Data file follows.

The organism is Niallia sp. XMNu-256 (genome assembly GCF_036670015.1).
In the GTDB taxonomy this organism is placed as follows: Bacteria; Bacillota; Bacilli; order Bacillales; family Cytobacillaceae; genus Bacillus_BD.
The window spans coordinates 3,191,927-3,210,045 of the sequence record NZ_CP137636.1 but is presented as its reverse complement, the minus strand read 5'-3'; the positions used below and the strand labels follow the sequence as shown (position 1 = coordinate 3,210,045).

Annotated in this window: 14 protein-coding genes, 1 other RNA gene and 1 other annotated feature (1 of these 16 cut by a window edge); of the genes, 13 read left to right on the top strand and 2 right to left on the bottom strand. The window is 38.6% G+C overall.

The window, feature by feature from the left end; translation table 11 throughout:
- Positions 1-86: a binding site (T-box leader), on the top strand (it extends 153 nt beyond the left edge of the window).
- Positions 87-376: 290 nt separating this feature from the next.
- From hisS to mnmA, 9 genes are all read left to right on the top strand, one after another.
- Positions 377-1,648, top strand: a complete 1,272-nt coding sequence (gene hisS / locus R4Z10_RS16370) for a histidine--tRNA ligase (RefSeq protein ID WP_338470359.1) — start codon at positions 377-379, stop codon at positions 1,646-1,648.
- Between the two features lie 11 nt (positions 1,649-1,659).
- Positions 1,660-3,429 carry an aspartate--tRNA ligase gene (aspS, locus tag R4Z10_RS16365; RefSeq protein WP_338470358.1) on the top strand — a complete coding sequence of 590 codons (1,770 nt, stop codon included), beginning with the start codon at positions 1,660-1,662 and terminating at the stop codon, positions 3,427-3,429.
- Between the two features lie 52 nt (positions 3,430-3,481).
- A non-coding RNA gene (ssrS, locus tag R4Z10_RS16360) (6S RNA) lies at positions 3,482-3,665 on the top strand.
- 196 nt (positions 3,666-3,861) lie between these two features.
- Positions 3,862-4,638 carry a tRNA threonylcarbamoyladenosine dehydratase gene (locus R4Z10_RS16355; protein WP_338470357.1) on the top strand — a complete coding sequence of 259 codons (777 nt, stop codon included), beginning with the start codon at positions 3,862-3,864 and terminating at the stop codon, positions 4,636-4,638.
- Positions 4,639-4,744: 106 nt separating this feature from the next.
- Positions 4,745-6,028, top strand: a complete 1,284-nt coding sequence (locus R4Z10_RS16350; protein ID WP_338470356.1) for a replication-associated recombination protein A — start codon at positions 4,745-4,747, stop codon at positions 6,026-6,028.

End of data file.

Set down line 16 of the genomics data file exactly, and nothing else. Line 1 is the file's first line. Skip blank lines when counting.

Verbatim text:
- Positions 4,639-4,744: 106 nt separating this feature from the next.